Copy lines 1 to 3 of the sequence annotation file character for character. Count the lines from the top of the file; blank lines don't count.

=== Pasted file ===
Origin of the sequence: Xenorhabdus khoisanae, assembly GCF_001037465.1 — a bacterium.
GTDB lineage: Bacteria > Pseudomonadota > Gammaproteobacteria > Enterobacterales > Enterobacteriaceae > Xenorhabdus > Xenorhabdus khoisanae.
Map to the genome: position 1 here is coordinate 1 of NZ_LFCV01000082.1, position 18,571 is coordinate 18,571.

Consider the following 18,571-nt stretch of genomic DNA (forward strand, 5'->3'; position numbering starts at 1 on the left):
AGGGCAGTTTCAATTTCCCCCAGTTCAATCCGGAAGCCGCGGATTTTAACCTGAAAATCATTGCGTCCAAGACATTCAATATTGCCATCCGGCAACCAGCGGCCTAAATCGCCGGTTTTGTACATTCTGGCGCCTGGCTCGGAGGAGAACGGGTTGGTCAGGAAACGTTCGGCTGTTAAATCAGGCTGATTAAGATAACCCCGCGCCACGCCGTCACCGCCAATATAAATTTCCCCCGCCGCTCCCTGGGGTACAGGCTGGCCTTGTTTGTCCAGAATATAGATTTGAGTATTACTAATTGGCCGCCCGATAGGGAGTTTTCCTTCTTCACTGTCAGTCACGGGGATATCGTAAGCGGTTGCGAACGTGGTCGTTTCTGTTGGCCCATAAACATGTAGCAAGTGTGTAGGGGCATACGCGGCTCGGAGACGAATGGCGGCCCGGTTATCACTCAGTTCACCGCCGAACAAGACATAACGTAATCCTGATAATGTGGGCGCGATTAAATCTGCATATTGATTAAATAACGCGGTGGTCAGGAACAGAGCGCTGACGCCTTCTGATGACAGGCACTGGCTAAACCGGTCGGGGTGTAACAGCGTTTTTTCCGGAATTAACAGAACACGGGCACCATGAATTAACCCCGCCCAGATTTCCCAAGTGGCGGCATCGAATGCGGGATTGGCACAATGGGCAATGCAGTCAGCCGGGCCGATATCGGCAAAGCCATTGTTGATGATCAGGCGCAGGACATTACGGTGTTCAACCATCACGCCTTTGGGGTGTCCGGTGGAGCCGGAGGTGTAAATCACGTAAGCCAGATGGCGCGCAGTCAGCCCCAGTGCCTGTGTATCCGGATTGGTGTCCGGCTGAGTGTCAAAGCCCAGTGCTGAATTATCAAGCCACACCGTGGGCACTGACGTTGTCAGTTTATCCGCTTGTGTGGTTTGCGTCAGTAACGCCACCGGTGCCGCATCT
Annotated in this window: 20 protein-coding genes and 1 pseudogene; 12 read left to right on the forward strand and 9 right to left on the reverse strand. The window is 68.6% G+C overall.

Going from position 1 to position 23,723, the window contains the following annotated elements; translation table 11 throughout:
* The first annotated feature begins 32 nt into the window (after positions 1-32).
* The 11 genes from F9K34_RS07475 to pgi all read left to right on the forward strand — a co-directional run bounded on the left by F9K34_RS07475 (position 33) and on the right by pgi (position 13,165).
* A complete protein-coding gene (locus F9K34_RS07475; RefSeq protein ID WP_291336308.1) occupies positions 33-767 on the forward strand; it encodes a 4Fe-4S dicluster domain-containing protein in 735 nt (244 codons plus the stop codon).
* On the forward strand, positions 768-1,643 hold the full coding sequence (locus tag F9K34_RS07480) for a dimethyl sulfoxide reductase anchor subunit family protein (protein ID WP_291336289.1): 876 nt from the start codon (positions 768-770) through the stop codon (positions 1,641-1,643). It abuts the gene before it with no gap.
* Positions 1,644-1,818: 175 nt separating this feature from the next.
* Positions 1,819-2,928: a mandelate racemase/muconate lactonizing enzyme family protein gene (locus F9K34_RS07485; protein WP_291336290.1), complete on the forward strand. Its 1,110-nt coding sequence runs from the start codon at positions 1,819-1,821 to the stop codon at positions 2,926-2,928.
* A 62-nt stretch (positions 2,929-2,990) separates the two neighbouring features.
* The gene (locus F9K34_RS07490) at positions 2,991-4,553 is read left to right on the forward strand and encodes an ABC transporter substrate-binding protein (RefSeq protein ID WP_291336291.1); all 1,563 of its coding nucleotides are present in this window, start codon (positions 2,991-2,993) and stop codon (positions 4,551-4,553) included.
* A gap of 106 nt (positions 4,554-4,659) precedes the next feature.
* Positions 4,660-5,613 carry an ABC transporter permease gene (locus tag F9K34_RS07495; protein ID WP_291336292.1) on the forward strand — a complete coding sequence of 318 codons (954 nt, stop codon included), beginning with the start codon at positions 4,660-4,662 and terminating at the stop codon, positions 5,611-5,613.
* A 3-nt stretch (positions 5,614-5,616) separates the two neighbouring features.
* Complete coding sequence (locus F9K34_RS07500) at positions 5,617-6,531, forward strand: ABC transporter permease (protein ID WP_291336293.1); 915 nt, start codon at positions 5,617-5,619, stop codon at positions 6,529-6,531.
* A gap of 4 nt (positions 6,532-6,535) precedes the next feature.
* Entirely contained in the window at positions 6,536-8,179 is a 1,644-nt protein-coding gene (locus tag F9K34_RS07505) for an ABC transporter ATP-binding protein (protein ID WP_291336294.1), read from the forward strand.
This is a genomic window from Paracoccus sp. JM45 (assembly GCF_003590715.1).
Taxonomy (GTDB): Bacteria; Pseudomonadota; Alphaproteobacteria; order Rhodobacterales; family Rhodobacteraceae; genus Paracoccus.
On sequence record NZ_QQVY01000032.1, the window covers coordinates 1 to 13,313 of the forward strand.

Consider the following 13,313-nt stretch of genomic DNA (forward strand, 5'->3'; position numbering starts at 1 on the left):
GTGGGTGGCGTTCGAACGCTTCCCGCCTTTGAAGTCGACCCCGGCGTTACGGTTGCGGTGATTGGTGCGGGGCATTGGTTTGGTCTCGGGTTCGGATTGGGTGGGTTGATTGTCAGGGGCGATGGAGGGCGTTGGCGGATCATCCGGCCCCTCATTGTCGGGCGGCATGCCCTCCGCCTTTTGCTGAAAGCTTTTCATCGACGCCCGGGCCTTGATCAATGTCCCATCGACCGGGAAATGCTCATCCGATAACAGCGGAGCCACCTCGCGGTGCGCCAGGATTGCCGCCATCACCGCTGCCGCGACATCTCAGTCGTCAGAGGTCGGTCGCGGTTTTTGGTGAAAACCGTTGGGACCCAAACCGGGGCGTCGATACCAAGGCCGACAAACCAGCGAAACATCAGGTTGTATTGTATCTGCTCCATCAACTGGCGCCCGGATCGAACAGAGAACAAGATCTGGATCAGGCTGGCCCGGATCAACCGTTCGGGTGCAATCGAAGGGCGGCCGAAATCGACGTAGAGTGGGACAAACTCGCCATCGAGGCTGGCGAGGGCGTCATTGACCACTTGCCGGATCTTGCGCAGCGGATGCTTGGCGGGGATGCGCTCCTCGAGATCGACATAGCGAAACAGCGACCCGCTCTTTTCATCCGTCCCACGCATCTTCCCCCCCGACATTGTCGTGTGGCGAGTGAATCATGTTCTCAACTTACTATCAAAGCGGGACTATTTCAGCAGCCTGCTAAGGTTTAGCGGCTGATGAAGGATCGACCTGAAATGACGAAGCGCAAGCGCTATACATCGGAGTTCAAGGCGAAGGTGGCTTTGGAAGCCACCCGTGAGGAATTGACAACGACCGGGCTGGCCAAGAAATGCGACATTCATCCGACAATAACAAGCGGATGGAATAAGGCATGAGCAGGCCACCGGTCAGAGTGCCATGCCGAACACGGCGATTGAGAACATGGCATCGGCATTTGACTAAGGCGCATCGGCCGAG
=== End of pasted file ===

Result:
Origin of the sequence: Xenorhabdus khoisanae, assembly GCF_001037465.1 — a bacterium.
GTDB lineage: Bacteria > Pseudomonadota > Gammaproteobacteria > Enterobacterales > Enterobacteriaceae > Xenorhabdus > Xenorhabdus khoisanae.
Map to the genome: position 1 here is coordinate 1 of NZ_LFCV01000082.1, position 18,571 is coordinate 18,571.